Comments on Biotech Showcase Webinar 
Posted by Carlos on Dec 14, 2015

This morning, our friends at EBD and MacDougall Biomedical Communications presented a very good webinar on preparing for the upcoming festivities in San Francisco. In case you missed it, I believe the video will be available in the near future.

Even if you are an experienced attendee of the January “H&Q” event, the webinar gave some very good tips and suggestions for getting the most out of the week. Two which stood out in our mind are:

Party Hearty – One of the presenters (forgive us for not remembering who made this point) made the important point that introverts need to get out of their shell and participate in evening receptions. Now note we said participate.

This means two things. First, participate means to network as much as possible or pre-arrange a meeting or two at a reception. We’ve seen where people just go to receptions to get a free meal and free booze. This is a mistake. Grab a seltzer and shake hands and exchange business cards instead.

Second, don’t be bashful about excusing yourself from one reception in order to attend another. We’re all there to network. We’ll understand.

An Exercise in Planning – All presenters agreed that planning is critical for making the week in San Francisco a successful one. The week is a tricky one because there are 10,000 industry folks in town that week, yet there may be only 3-4,000 spending all of their time at the Westin Hotel at the JP Morgan conference, maybe less. There may be 3,000 or so registered for the Biotech Showcase, but again, few will spend 100% of their time there.

So what does “planning” really mean for an event where there isn’t a single, captive audience or location?

We think there are a few elements to planning for this week (some of these ideas were presented in the webinar):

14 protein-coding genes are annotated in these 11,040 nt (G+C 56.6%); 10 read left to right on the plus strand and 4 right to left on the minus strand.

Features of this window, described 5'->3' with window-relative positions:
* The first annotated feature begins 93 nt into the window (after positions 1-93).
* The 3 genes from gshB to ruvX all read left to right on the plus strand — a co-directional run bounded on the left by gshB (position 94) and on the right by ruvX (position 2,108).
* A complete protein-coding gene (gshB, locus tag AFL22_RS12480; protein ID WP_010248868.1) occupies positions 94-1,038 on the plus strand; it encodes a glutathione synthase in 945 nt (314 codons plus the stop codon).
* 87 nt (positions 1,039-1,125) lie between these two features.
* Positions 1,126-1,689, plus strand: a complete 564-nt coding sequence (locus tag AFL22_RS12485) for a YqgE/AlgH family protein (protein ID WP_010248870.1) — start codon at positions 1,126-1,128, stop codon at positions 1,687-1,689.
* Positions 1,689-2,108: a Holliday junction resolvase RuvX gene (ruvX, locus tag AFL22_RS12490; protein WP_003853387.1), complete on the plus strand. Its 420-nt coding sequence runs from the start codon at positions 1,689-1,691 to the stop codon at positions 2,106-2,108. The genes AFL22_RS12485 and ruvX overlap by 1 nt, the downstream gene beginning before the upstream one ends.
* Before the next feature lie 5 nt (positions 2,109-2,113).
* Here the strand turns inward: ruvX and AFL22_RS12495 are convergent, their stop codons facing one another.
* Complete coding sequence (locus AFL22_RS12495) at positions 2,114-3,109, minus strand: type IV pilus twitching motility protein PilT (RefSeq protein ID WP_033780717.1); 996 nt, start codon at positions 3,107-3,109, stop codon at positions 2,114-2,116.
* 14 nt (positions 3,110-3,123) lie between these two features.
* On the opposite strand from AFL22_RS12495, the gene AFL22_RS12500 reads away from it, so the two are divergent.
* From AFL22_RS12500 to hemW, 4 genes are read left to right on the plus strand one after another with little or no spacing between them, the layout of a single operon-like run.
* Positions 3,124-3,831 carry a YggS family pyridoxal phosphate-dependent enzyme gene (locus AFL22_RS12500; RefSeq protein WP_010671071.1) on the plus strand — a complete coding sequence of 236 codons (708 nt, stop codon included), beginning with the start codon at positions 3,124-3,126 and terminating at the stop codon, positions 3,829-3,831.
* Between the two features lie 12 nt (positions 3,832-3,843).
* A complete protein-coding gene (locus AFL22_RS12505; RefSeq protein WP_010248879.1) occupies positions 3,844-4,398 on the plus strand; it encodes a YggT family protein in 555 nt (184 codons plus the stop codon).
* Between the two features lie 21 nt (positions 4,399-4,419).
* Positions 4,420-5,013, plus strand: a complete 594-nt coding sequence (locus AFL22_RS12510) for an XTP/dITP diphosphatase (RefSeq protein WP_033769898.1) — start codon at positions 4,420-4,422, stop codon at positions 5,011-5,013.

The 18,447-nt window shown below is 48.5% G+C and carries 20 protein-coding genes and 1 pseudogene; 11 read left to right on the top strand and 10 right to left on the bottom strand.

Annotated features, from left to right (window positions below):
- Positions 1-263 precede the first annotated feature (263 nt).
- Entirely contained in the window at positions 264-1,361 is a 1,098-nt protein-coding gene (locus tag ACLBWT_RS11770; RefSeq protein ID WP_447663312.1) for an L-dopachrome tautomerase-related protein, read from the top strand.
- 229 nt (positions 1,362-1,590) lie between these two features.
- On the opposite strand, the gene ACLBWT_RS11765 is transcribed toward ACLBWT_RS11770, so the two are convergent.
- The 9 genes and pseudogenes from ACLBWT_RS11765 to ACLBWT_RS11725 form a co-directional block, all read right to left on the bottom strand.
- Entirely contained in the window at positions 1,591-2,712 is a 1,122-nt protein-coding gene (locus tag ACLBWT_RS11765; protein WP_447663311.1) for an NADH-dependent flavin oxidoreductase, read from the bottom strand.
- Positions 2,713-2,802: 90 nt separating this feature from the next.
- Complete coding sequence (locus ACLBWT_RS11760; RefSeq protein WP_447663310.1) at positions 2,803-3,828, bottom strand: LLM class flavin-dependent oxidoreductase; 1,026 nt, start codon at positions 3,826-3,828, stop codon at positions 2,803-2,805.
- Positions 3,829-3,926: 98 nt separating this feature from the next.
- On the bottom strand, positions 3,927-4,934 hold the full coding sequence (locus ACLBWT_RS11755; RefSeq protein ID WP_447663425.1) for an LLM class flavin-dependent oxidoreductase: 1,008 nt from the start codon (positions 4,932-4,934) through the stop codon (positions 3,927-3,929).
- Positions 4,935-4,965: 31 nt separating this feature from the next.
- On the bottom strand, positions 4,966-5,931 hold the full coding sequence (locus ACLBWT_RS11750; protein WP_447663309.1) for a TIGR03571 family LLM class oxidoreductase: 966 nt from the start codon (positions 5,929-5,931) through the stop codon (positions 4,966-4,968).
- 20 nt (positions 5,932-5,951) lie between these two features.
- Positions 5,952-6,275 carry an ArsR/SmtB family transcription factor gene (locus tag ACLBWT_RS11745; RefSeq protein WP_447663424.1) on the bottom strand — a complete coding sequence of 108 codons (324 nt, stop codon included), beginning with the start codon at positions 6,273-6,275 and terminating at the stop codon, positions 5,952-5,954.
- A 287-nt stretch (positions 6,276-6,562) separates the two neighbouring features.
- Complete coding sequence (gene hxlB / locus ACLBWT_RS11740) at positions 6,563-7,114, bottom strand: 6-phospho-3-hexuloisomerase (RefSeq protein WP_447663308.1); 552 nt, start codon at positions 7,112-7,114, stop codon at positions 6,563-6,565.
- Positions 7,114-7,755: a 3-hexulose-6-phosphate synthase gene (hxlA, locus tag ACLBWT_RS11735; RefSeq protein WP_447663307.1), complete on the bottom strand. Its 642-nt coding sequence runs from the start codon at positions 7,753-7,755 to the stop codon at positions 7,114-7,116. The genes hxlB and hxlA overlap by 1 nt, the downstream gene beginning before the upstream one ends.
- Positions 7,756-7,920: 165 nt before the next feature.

1. Use Biotech Showcase as a “base camp” for the week, but schedule meetings with others at the various other hotels around Union Square (especially the Hilton). We typically block off a half a day from Biotech Showcase partnering as “unavailable” to spend time in meetings outside the Biotech Showcase (typically Monday morning).
  2. Aggressively use LinkedIn to a) let your contacts know you will be in town, and b) send messages via LinkedIn or email to schedule meetings. But don’t simply say “I will be in San Francisco…message me if you want to meet.” Keep in mind that only a small percentage of your contacts will see anything you post on LinkedIn. So a single post is unlikely to result in a full calendar. Review your contacts and proactively reach out.
  3. Coordinate with your colleagues who are in town with you. For example, if one meeting is running long, one of you can leave early and start the next meeting on town (I think Dennis Purcell made this point, which is a good one).

Here are a few other tips and suggestions, based on our experiences attending the San Francisco conferences:

Know your percentage – What percentage of your meeting invitations are accepted? Declined? Don’t know? You should. Keeping track of these data for each conference over time will help you plan more effectively.

Now these data will vary by company, conference, objectives, and so forth. In our experience, anywhere from 15% to 40% of our meeting invitations are accepted.

But regardless of the “correct” number for your situation, this has planning implications.

If your goal is 30 meetings, with a 20% acceptance rate, you need to send out 150 meeting invitations.

Now think about that number for a moment.